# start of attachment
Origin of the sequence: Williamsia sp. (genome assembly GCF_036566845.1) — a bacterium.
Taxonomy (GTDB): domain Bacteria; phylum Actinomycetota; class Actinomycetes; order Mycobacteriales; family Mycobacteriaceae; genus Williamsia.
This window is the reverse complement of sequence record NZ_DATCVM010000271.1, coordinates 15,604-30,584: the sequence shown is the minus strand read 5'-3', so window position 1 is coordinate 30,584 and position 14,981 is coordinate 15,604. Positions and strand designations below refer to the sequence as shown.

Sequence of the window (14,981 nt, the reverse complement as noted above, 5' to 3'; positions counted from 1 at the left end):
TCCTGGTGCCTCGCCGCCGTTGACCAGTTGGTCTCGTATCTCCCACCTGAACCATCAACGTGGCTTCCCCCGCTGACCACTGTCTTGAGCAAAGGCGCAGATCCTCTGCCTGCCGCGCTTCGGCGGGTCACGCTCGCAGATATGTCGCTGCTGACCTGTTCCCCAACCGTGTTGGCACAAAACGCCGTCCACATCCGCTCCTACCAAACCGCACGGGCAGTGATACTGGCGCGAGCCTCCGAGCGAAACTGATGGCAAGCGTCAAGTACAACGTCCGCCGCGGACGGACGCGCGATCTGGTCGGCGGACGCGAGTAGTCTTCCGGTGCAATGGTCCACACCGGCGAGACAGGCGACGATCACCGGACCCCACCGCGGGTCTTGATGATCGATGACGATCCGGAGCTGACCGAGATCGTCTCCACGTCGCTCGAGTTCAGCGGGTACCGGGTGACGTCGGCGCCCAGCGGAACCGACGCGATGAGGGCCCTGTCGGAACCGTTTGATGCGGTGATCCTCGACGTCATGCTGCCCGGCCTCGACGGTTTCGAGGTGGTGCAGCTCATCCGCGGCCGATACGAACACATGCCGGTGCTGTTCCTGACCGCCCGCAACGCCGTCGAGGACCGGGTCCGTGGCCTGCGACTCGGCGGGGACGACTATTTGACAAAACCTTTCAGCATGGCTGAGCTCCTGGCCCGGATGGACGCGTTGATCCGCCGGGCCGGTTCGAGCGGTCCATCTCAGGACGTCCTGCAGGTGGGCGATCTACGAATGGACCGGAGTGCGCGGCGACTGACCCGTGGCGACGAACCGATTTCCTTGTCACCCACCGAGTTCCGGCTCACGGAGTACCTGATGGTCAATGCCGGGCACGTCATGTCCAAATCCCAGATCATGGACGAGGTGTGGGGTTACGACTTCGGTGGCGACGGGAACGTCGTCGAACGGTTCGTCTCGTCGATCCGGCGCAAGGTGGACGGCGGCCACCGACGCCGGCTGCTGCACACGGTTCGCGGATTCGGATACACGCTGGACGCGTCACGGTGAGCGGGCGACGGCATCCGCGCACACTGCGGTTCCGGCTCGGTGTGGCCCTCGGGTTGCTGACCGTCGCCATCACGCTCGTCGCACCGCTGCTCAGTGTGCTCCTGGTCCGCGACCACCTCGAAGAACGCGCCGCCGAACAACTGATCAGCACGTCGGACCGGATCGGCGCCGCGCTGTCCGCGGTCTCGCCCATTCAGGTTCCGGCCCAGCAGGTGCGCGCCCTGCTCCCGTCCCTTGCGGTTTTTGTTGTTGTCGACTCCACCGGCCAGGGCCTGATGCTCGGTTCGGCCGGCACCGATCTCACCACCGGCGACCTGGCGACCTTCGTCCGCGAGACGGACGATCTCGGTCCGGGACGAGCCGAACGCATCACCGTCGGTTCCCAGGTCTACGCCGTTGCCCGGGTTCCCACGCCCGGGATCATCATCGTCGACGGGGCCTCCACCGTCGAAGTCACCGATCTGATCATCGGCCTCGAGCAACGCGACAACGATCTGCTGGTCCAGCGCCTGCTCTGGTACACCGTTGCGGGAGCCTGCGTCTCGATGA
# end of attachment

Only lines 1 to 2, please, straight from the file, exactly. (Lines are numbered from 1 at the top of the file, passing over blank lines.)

Origin of the sequence: Williamsia sp. (genome assembly GCF_036566845.1) — a bacterium.
Taxonomy (GTDB): domain Bacteria; phylum Actinomycetota; class Actinomycetes; order Mycobacteriales; family Mycobacteriaceae; genus Williamsia.